My rating: 3 of 5 stars
Okay … it is not like this is a bad story; just that it is difficult to actually identify anything specific that I like about it outside of the genre itself. It is a fairly short novel, so there is not much room for character development and it shows. The main characters are extremely flat and hard to connect to as they mechanically march through the adventure. Even the world building, which relies heavily on Arthurian tropes, was not very interesting (not to mention apparently so small the travel from Caledonia to Mercia felt like a standard work commute on the beltway … with the main character popping into Avalon (the hidden realm of the Women of the Mist) to report every time she left London to go adventuring. I suppose that I should have anticipated that a story built on top of a game would read like a game? Dialog was stilted and character interaction seems awkward at best.
The setup was interesting … An organization called the Hidden Ones was desperate enough to try and recruit local talent into their fight against the Descendants of the [Round] Table (Mordred’s kin) and the Order of Ancient (an apparent secret society of Christians hell bent on destroying the wholesome pagans of Scotland). We have a few encounters with pagan Picts around Hadrian’s Wall (along with some home sock Romans); however, most of the conflict centers around the struggle of the pagan faithful to freely worship their own deities the way that always have as the Christianity makes headway into the local mindset. This trope has been done before … and generally done better. Here everything was so black and white it just wasn’t interesting (bod guys bad … good guys good … what more is there). I actually enjoy some ambiguity here where I can connect to the motivation of both sides.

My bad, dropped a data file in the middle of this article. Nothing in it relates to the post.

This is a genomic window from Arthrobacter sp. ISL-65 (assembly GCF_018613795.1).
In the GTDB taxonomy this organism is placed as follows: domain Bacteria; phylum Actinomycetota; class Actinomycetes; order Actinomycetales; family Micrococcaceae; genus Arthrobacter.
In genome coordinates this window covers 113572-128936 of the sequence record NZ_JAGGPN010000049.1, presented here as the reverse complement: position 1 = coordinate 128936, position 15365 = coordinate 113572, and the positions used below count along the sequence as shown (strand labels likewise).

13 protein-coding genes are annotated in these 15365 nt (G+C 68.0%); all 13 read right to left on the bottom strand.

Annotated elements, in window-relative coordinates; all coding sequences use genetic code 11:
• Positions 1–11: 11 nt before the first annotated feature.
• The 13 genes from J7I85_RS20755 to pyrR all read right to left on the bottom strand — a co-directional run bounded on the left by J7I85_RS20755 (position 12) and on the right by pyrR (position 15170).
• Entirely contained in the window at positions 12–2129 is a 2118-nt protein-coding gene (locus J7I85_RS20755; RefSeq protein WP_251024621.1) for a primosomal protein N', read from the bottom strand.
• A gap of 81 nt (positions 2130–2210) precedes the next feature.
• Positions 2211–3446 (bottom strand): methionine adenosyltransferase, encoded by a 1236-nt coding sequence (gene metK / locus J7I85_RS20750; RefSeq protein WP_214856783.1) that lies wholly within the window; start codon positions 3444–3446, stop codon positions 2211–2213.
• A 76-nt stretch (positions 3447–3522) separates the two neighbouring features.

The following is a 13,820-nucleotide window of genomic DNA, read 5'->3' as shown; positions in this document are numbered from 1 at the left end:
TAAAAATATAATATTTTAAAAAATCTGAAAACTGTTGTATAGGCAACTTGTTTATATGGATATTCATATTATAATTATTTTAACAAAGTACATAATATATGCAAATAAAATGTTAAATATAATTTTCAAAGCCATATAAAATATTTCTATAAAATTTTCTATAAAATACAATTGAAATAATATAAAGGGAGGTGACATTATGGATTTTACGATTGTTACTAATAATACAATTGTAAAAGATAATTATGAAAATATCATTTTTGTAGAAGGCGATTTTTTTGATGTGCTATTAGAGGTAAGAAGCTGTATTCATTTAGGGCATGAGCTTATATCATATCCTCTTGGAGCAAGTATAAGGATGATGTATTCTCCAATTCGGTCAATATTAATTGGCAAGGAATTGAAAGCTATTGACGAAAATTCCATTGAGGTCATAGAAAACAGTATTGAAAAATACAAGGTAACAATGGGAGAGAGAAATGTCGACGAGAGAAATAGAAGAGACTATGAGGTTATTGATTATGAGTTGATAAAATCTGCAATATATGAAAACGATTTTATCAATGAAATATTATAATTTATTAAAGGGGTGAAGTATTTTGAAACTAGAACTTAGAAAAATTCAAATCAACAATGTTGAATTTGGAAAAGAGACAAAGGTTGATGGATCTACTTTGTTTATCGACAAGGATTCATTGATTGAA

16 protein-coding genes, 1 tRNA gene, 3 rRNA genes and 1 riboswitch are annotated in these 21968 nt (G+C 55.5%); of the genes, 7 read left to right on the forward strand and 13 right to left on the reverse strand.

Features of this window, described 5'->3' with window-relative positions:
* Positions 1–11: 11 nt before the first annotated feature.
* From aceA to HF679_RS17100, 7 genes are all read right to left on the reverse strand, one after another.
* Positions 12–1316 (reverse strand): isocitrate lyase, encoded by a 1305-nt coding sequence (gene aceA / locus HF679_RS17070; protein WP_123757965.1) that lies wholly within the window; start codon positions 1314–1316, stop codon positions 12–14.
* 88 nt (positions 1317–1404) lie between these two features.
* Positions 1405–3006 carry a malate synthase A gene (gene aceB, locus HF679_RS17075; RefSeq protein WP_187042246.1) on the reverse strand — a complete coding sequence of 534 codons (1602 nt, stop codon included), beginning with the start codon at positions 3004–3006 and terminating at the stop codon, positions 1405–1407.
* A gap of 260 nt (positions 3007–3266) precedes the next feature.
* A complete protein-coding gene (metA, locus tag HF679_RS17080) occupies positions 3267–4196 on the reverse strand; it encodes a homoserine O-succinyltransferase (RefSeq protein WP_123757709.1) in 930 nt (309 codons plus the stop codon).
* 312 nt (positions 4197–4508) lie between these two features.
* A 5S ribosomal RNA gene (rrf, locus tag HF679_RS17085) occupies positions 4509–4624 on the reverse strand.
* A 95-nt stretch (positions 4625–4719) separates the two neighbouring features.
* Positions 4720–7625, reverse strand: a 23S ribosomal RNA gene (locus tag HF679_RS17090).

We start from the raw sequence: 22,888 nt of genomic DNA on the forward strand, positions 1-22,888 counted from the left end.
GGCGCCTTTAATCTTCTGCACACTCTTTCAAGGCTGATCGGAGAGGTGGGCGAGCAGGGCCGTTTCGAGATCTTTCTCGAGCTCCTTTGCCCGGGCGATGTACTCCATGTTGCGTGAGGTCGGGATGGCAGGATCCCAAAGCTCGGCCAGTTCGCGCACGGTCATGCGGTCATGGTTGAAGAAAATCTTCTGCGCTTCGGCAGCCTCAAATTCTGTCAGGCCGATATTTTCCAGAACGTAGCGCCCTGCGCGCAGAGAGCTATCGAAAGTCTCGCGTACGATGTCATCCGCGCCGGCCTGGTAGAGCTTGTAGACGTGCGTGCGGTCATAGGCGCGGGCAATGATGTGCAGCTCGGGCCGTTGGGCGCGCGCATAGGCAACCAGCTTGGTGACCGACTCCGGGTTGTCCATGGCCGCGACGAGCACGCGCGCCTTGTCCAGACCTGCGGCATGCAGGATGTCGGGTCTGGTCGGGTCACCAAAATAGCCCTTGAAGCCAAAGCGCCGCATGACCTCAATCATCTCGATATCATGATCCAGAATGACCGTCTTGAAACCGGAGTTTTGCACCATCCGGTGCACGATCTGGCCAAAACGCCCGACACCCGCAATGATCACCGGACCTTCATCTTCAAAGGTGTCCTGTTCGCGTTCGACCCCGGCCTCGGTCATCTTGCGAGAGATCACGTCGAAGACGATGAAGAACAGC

The characters … we have Niamh … a witch/warrior sent on a spy mission to see if her people (the Women of the Mist) might find an ally in the struggle to protect the simple people of the Isles from the evil Christians. She infiltrates the Hidden Ones, who send her on a mission that goes poorly … earning the privilege on becoming an initiate of the their order. Unfortunately … she discovers a secret for which force her to choose where her loyalties lie … and apparently being an initiate of the Hidden Ones doesn’t require any promises so I guess the choice should have been obvious … at any rate … Niamh alternates between not being worthy of anything to being so hot headed that she felt the need to take on unbelievable odds like a bull in a china shop (absolutely no finesse here at all … but this is a game right). The story here just felt forced and mechanical ... very little seems normal or natural.
I was given this free advance review copy (ARC) ebook at my request and have voluntarily left this review.
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